amistre64
  • amistre64
well, the circle equation is just the distance from a central points, the radius measures the distance from the center of a circle what is our distance formula?
Here_to_Help15
  • Here_to_Help15
\[2\sqrt{13} ?\]
amistre64
  • amistre64
thats not a distance formula, thats a number
Here_to_Help15
  • Here_to_Help15
Wait do we have 2 points or is it that one that i solved for ?
amistre64
  • amistre64
we have 2 points, an origin (-6,-4), and all (or any) points (x,y) from it
amistre64
  • amistre64
what is the distance between the points (-6,-4) and (x,y)?
Here_to_Help15
  • Here_to_Help15
If i told you im a little lost would you leave me ?
amistre64
  • amistre64
at this point, yes :) what is our distance formula?
Here_to_Help15
  • Here_to_Help15
lol wait are you serious and do you want me to write the formula?
amistre64
  • amistre64
i want you to write the formula for distance, this will help us determine the range
Here_to_Help15
  • Here_to_Help15
Ok
Here_to_Help15
  • Here_to_Help15
\[d=\sqrt{(x _{2}}-x _{1})^{2} + (y _{2}-y _{1})^{2}\] = ?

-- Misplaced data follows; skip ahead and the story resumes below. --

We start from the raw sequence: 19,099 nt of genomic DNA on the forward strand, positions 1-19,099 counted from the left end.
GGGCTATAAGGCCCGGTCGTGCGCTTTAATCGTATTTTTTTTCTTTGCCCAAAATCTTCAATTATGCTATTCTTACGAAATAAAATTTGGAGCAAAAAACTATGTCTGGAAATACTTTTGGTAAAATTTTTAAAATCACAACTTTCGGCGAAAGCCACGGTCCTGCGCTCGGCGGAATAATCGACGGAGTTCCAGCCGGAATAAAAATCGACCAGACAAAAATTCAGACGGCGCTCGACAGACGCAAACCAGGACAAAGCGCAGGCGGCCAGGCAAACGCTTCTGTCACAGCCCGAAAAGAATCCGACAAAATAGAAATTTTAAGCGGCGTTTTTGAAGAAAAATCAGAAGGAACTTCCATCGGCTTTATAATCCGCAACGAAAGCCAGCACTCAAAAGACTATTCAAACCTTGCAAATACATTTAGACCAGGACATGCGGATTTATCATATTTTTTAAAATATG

Here_to_Help15
  • Here_to_Help15
Sorry im not so good with that equation button but everything is squared
freeG13
  • freeG13
what is the question?
amistre64
  • amistre64
good, but lets square each side (x2-x1)^2 + (y2-y1)^2 = d^2 let -6,-4 be the point x1,y1 and let x,y be some other point (x-(-6))^2 + (y-(-4))^2 = d^2 how does this compare to (x+6)^2 + (y+4)^2 = 36
Here_to_Help15
  • Here_to_Help15
Thanks but @freeG13 i will show you if @amistre64 gives up on me :) but i doubt he will
Here_to_Help15
  • Here_to_Help15
Are the exact thing its just the bottom is the simplified version
1 Attachment
amistre64
  • amistre64
so, d^2 = 36 then, what is d?
amistre64
  • amistre64
|dw:1433282849596:dw|
Here_to_Help15
  • Here_to_Help15
\(\huge\tt\color{#f9bec7}{6!}\)
Here_to_Help15
  • Here_to_Help15
Sorry openstudy is super laggy
Here_to_Help15
  • Here_to_Help15
I knew it was 6 just it wouldnt let me type it
Here_to_Help15
  • Here_to_Help15
Ok so its 6 now what?
amistre64
  • amistre64
we have a range of 6 (miles kilometers feet?) in all directions from the origin
amistre64
  • amistre64
what is our questions asking for?
Here_to_Help15
  • Here_to_Help15
Thats the centre of the the signal
Here_to_Help15
  • Here_to_Help15
\[(x-h)^{2} + (y-k)^{2} =r ^{2}\]
Here_to_Help15
  • Here_to_Help15
I could have used this formula as well :)
Here_to_Help15
  • Here_to_Help15
Basically go left 6 and down 4 from the origin and the signal would be 6 units
amistre64
  • amistre64
of course you could have, but then we would not have had much to study ;)
Here_to_Help15
  • Here_to_Help15
lol :) ok i know i am the biggest pain in the behind but can we do a couple more? Not like this (multiple choice)
amistre64
  • amistre64
not at the moment, i have a nother question that needs my attention at the moment.
Here_to_Help15
  • Here_to_Help15
1 Attachment
Here_to_Help15
  • Here_to_Help15
I will attend it